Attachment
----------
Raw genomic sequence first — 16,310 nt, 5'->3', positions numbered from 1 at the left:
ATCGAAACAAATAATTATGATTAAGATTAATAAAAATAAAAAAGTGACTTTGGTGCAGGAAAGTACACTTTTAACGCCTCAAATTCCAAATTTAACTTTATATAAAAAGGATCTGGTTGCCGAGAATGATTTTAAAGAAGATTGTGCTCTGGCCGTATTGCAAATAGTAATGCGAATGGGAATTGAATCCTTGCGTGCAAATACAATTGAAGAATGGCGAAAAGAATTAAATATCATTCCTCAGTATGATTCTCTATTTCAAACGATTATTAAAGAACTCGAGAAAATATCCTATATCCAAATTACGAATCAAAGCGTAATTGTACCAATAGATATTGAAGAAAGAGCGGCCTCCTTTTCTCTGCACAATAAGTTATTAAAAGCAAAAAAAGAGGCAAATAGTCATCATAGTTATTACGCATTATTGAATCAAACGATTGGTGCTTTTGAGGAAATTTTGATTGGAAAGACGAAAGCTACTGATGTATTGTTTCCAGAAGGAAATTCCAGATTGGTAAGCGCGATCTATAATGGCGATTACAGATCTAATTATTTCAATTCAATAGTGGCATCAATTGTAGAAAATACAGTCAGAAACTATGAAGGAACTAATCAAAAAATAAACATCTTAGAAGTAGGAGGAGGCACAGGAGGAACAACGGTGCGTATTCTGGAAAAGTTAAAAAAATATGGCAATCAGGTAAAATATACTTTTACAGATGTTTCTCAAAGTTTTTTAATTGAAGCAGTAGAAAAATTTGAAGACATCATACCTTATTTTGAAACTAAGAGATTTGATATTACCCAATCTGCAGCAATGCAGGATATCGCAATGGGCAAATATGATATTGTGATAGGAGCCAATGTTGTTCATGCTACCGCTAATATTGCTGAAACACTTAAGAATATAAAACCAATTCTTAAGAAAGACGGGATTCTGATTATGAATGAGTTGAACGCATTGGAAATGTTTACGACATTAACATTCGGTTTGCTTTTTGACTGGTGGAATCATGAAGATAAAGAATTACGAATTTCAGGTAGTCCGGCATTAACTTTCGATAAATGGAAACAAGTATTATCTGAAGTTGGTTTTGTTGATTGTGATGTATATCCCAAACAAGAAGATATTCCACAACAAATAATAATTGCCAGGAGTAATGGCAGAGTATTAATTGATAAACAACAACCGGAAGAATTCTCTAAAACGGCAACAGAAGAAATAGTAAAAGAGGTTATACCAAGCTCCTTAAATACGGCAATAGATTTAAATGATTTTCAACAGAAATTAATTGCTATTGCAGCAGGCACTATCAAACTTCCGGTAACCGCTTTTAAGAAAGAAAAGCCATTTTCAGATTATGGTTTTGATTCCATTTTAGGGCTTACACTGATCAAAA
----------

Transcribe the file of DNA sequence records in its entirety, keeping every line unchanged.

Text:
Raw genomic sequence first — 16,310 nt, 5'->3', positions numbered from 1 at the left:
ATCGAAACAAATAATTATGATTAAGATTAATAAAAATAAAAAAGTGACTTTGGTGCAGGAAAGTACACTTTTAACGCCTCAAATTCCAAATTTAACTTTATATAAAAAGGATCTGGTTGCCGAGAATGATTTTAAAGAAGATTGTGCTCTGGCCGTATTGCAAATAGTAATGCGAATGGGAATTGAATCCTTGCGTGCAAATACAATTGAAGAATGGCGAAAAGAATTAAATATCATTCCTCAGTATGATTCTCTATTTCAAACGATTATTAAAGAACTCGAGAAAATATCCTATATCCAAATTACGAATCAAAGCGTAATTGTACCAATAGATATTGAAGAAAGAGCGGCCTCCTTTTCTCTGCACAATAAGTTATTAAAAGCAAAAAAAGAGGCAAATAGTCATCATAGTTATTACGCATTATTGAATCAAACGATTGGTGCTTTTGAGGAAATTTTGATTGGAAAGACGAAAGCTACTGATGTATTGTTTCCAGAAGGAAATTCCAGATTGGTAAGCGCGATCTATAATGGCGATTACAGATCTAATTATTTCAATTCAATAGTGGCATCAATTGTAGAAAATACAGTCAGAAACTATGAAGGAACTAATCAAAAAATAAACATCTTAGAAGTAGGAGGAGGCACAGGAGGAACAACGGTGCGTATTCTGGAAAAGTTAAAAAAATATGGCAATCAGGTAAAATATACTTTTACAGATGTTTCTCAAAGTTTTTTAATTGAAGCAGTAGAAAAATTTGAAGACATCATACCTTATTTTGAAACTAAGAGATTTGATATTACCCAATCTGCAGCAATGCAGGATATCGCAATGGGCAAATATGATATTGTGATAGGAGCCAATGTTGTTCATGCTACCGCTAATATTGCTGAAACACTTAAGAATATAAAACCAATTCTTAAGAAAGACGGGATTCTGATTATGAATGAGTTGAACGCATTGGAAATGTTTACGACATTAACATTCGGTTTGCTTTTTGACTGGTGGAATCATGAAGATAAAGAATTACGAATTTCAGGTAGTCCGGCATTAACTTTCGATAAATGGAAACAAGTATTATCTGAAGTTGGTTTTGTTGATTGTGATGTATATCCCAAACAAGAAGATATTCCACAACAAATAATAATTGCCAGGAGTAATGGCAGAGTATTAATTGATAAACAACAACCGGAAGAATTCTCTAAAACGGCAACAGAAGAAATAGTAAAAGAGGTTATACCAAGCTCCTTAAATACGGCAATAGATTTAAATGATTTTCAACAGAAATTAATTGCTATTGCAGCAGGCACTATCAAACTTCCGGTAACCGCTTTTAAGAAAGAAAAGCCATTTTCAGATTATGGTTTTGATTCCATTTTAGGGCTTACACTGATCAAAA